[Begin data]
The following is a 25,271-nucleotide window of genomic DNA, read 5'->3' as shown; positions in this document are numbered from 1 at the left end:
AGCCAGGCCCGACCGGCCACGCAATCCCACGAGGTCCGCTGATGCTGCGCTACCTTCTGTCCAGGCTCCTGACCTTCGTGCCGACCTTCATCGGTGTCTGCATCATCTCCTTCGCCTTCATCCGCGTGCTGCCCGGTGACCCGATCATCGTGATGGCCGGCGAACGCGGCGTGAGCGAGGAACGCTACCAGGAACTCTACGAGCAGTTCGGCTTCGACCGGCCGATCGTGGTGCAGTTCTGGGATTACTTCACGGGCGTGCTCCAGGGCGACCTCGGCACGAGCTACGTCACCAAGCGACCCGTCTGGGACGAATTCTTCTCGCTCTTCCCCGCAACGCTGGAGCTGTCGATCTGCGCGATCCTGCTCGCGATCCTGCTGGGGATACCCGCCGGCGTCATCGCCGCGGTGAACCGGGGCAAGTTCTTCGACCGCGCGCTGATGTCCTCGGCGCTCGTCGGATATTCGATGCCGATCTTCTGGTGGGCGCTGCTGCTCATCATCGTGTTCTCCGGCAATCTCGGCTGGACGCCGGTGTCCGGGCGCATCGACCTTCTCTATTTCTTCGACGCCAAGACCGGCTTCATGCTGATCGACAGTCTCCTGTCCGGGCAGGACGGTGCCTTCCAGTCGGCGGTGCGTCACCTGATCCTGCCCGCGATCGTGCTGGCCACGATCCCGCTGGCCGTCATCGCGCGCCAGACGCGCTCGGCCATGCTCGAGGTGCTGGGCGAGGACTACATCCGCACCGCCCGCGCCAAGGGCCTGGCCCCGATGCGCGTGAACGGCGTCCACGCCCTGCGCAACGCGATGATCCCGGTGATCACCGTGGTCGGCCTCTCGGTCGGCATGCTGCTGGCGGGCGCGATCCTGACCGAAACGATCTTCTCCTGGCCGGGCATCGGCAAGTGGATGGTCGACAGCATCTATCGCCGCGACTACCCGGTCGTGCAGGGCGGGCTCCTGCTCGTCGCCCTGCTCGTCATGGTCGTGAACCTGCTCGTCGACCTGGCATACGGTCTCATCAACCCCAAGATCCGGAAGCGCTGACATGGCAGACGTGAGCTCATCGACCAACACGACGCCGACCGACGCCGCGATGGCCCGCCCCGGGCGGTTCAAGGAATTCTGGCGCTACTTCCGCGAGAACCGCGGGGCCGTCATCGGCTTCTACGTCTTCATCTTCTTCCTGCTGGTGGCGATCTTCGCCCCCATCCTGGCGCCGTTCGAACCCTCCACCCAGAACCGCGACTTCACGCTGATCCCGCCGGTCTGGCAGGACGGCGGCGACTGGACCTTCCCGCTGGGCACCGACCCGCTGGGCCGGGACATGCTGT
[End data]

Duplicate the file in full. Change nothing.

The following is a 25,271-nucleotide window of genomic DNA, read 5'->3' as shown; positions in this document are numbered from 1 at the left end:
AGCCAGGCCCGACCGGCCACGCAATCCCACGAGGTCCGCTGATGCTGCGCTACCTTCTGTCCAGGCTCCTGACCTTCGTGCCGACCTTCATCGGTGTCTGCATCATCTCCTTCGCCTTCATCCGCGTGCTGCCCGGTGACCCGATCATCGTGATGGCCGGCGAACGCGGCGTGAGCGAGGAACGCTACCAGGAACTCTACGAGCAGTTCGGCTTCGACCGGCCGATCGTGGTGCAGTTCTGGGATTACTTCACGGGCGTGCTCCAGGGCGACCTCGGCACGAGCTACGTCACCAAGCGACCCGTCTGGGACGAATTCTTCTCGCTCTTCCCCGCAACGCTGGAGCTGTCGATCTGCGCGATCCTGCTCGCGATCCTGCTGGGGATACCCGCCGGCGTCATCGCCGCGGTGAACCGGGGCAAGTTCTTCGACCGCGCGCTGATGTCCTCGGCGCTCGTCGGATATTCGATGCCGATCTTCTGGTGGGCGCTGCTGCTCATCATCGTGTTCTCCGGCAATCTCGGCTGGACGCCGGTGTCCGGGCGCATCGACCTTCTCTATTTCTTCGACGCCAAGACCGGCTTCATGCTGATCGACAGTCTCCTGTCCGGGCAGGACGGTGCCTTCCAGTCGGCGGTGCGTCACCTGATCCTGCCCGCGATCGTGCTGGCCACGATCCCGCTGGCCGTCATCGCGCGCCAGACGCGCTCGGCCATGCTCGAGGTGCTGGGCGAGGACTACATCCGCACCGCCCGCGCCAAGGGCCTGGCCCCGATGCGCGTGAACGGCGTCCACGCCCTGCGCAACGCGATGATCCCGGTGATCACCGTGGTCGGCCTCTCGGTCGGCATGCTGCTGGCGGGCGCGATCCTGACCGAAACGATCTTCTCCTGGCCGGGCATCGGCAAGTGGATGGTCGACAGCATCTATCGCCGCGACTACCCGGTCGTGCAGGGCGGGCTCCTGCTCGTCGCCCTGCTCGTCATGGTCGTGAACCTGCTCGTCGACCTGGCATACGGTCTCATCAACCCCAAGATCCGGAAGCGCTGACATGGCAGACGTGAGCTCATCGACCAACACGACGCCGACCGACGCCGCGATGGCCCGCCCCGGGCGGTTCAAGGAATTCTGGCGCTACTTCCGCGAGAACCGCGGGGCCGTCATCGGCTTCTACGTCTTCATCTTCTTCCTGCTGGTGGCGATCTTCGCCCCCATCCTGGCGCCGTTCGAACCCTCCACCCAGAACCGCGACTTCACGCTGATCCCGCCGGTCTGGCAGGACGGCGGCGACTGGACCTTCCCGCTGGGCACCGACCCGCTGGGCCGGGACATGCTGT